IMR Press / FBL / Volume 24 / Issue 3 / DOI: 10.2741/4733

Frontiers in Bioscience-Landmark (FBL) is published by IMR Press from Volume 26 Issue 5 (2021). Previous articles were published by another publisher on a subscription basis, and they are hosted by IMR Press on imrpress.com as a courtesy and upon agreement with Frontiers in Bioscience.

Open Access Article

Morphometric analysis in ethnic neonates from multiple substance exposure

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1 Division of Medical Genetics, Department of Pediatrics and Child Health, Howard University College of Medicine, Washington, D.C.20059, USA
2 National Human Genome Center, Howard University, Washington, D.C., USA
3 Department of Pediatrics, Howard University College of Medicine and Howard University Hospital, Washington, D.C, USA
Front. Biosci. (Landmark Ed) 2019, 24(3), 527–544; https://doi.org/10.2741/4733
Published: 1 January 2019
Abstract

In the United States, approximately 10% of newborn infants are exposed prenatally to alcohol and/or illicit substances. However, no studies have evaluated the compounding effects of multiple illicit substances exposure in utero as potential teratogen (s). The potential teratogenic effects of nicotine and illicit substances (e.g. cocaine, marijuana and heroin) have previously been studied but there has been no documentation of facial landmark dislocation (s). Our goal is to investigate whether morphometric analysis could differentiate facial landmark dislocations in neonates of African descent, when exposed to alcohol, nicotine and illicit substances, either singly or in combination. Craniofacial features from a cohort of 493 African-American neonates less than 48 hours of age were analyzed by Multivariate Hotelling’s T2 analysis of 99 relevant facial landmark triangles. Morphometric analysis discriminated unisque asymmetries in groups of certain illicit exposure(s). Neonates with multiple prenatal exposures had fewer facial landmark dislocation(s) compared to single exposures. Deviation from normal facial features has the potential to be used as a screening tool for prenatal exposure to some illicit substances.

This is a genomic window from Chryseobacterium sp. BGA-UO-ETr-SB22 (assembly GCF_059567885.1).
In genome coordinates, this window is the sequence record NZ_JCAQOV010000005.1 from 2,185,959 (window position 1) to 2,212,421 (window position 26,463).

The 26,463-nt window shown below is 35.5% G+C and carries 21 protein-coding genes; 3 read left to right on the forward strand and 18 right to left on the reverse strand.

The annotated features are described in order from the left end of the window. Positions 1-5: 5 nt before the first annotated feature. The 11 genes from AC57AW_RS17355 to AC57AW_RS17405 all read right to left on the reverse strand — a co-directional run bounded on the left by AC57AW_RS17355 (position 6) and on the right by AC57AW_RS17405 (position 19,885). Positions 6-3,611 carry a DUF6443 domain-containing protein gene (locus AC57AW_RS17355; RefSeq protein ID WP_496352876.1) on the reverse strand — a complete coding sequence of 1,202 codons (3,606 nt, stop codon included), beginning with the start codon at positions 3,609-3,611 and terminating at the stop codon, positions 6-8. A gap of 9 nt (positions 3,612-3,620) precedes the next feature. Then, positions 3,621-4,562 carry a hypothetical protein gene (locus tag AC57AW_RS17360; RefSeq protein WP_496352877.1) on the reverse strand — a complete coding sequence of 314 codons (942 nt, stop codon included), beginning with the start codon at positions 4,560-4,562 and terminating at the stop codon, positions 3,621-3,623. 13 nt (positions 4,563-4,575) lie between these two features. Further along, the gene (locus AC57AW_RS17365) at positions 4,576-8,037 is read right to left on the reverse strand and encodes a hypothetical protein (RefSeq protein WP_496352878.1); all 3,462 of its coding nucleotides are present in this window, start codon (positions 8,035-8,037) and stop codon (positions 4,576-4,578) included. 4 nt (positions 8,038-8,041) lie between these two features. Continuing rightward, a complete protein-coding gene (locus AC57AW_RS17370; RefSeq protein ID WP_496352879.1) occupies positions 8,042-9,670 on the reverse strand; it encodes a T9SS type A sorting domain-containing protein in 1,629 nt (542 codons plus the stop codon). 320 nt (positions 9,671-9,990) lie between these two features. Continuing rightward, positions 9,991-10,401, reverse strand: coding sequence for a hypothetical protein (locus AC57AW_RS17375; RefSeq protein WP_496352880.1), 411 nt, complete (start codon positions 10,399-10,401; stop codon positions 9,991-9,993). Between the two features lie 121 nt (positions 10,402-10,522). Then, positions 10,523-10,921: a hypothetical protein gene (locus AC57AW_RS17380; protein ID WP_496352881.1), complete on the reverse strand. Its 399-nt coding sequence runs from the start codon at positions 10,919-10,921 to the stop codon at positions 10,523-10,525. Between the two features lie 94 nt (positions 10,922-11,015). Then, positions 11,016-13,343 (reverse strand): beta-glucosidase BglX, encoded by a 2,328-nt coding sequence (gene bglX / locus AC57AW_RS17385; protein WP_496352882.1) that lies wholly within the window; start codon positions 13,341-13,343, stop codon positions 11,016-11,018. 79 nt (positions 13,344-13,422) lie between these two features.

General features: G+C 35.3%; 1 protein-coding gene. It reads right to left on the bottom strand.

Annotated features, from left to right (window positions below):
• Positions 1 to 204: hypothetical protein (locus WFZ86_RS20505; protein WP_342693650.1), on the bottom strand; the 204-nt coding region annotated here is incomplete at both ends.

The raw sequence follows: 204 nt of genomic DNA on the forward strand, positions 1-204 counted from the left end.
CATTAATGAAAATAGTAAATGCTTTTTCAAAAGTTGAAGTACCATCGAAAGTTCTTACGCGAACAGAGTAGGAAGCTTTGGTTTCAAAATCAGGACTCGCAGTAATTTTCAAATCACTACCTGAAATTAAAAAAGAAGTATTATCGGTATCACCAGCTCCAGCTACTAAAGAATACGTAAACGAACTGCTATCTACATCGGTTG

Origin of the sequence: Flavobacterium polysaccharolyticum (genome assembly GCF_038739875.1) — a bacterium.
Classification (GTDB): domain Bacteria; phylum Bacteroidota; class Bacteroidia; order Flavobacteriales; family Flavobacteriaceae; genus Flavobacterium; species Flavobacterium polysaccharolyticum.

Keywords
African-American
Alcohol
Cocaine
Fetal alcohol syndrome
Illicit substances
Neonates
Nicotine
Marijuana
Morphometric analysis
Teratogen
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